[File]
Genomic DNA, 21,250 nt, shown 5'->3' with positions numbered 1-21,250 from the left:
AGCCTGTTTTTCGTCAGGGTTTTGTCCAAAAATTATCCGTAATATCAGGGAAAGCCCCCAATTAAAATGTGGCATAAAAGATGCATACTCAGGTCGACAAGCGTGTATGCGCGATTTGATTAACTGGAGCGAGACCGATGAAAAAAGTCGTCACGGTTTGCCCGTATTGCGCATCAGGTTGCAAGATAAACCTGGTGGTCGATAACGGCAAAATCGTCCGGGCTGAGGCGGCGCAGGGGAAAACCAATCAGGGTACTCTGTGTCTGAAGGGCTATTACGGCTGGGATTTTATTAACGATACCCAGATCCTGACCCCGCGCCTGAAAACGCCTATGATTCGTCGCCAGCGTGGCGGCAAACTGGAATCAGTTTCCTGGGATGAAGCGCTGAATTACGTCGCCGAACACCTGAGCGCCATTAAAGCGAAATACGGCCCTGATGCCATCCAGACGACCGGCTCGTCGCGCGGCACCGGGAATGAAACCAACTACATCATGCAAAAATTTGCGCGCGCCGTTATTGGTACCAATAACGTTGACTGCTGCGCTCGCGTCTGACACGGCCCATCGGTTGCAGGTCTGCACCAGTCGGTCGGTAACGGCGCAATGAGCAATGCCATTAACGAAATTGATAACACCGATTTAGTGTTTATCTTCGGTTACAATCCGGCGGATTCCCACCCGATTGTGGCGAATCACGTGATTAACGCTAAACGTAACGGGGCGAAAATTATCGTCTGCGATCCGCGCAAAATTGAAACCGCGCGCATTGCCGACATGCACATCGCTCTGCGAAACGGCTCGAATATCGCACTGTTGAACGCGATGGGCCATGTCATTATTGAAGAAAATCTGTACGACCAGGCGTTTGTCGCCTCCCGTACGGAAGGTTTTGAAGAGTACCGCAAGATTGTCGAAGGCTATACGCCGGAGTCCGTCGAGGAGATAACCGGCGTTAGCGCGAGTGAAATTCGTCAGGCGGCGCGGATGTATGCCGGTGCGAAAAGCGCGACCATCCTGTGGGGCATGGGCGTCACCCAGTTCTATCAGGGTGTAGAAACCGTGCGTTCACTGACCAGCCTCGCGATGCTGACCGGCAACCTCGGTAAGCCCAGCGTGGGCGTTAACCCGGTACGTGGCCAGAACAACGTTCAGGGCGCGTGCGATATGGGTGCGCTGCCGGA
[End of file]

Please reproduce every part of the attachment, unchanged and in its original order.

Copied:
Genomic DNA, 21,250 nt, shown 5'->3' with positions numbered 1-21,250 from the left:
AGCCTGTTTTTCGTCAGGGTTTTGTCCAAAAATTATCCGTAATATCAGGGAAAGCCCCCAATTAAAATGTGGCATAAAAGATGCATACTCAGGTCGACAAGCGTGTATGCGCGATTTGATTAACTGGAGCGAGACCGATGAAAAAAGTCGTCACGGTTTGCCCGTATTGCGCATCAGGTTGCAAGATAAACCTGGTGGTCGATAACGGCAAAATCGTCCGGGCTGAGGCGGCGCAGGGGAAAACCAATCAGGGTACTCTGTGTCTGAAGGGCTATTACGGCTGGGATTTTATTAACGATACCCAGATCCTGACCCCGCGCCTGAAAACGCCTATGATTCGTCGCCAGCGTGGCGGCAAACTGGAATCAGTTTCCTGGGATGAAGCGCTGAATTACGTCGCCGAACACCTGAGCGCCATTAAAGCGAAATACGGCCCTGATGCCATCCAGACGACCGGCTCGTCGCGCGGCACCGGGAATGAAACCAACTACATCATGCAAAAATTTGCGCGCGCCGTTATTGGTACCAATAACGTTGACTGCTGCGCTCGCGTCTGACACGGCCCATCGGTTGCAGGTCTGCACCAGTCGGTCGGTAACGGCGCAATGAGCAATGCCATTAACGAAATTGATAACACCGATTTAGTGTTTATCTTCGGTTACAATCCGGCGGATTCCCACCCGATTGTGGCGAATCACGTGATTAACGCTAAACGTAACGGGGCGAAAATTATCGTCTGCGATCCGCGCAAAATTGAAACCGCGCGCATTGCCGACATGCACATCGCTCTGCGAAACGGCTCGAATATCGCACTGTTGAACGCGATGGGCCATGTCATTATTGAAGAAAATCTGTACGACCAGGCGTTTGTCGCCTCCCGTACGGAAGGTTTTGAAGAGTACCGCAAGATTGTCGAAGGCTATACGCCGGAGTCCGTCGAGGAGATAACCGGCGTTAGCGCGAGTGAAATTCGTCAGGCGGCGCGGATGTATGCCGGTGCGAAAAGCGCGACCATCCTGTGGGGCATGGGCGTCACCCAGTTCTATCAGGGTGTAGAAACCGTGCGTTCACTGACCAGCCTCGCGATGCTGACCGGCAACCTCGGTAAGCCCAGCGTGGGCGTTAACCCGGTACGTGGCCAGAACAACGTTCAGGGCGCGTGCGATATGGGTGCGCTGCCGGA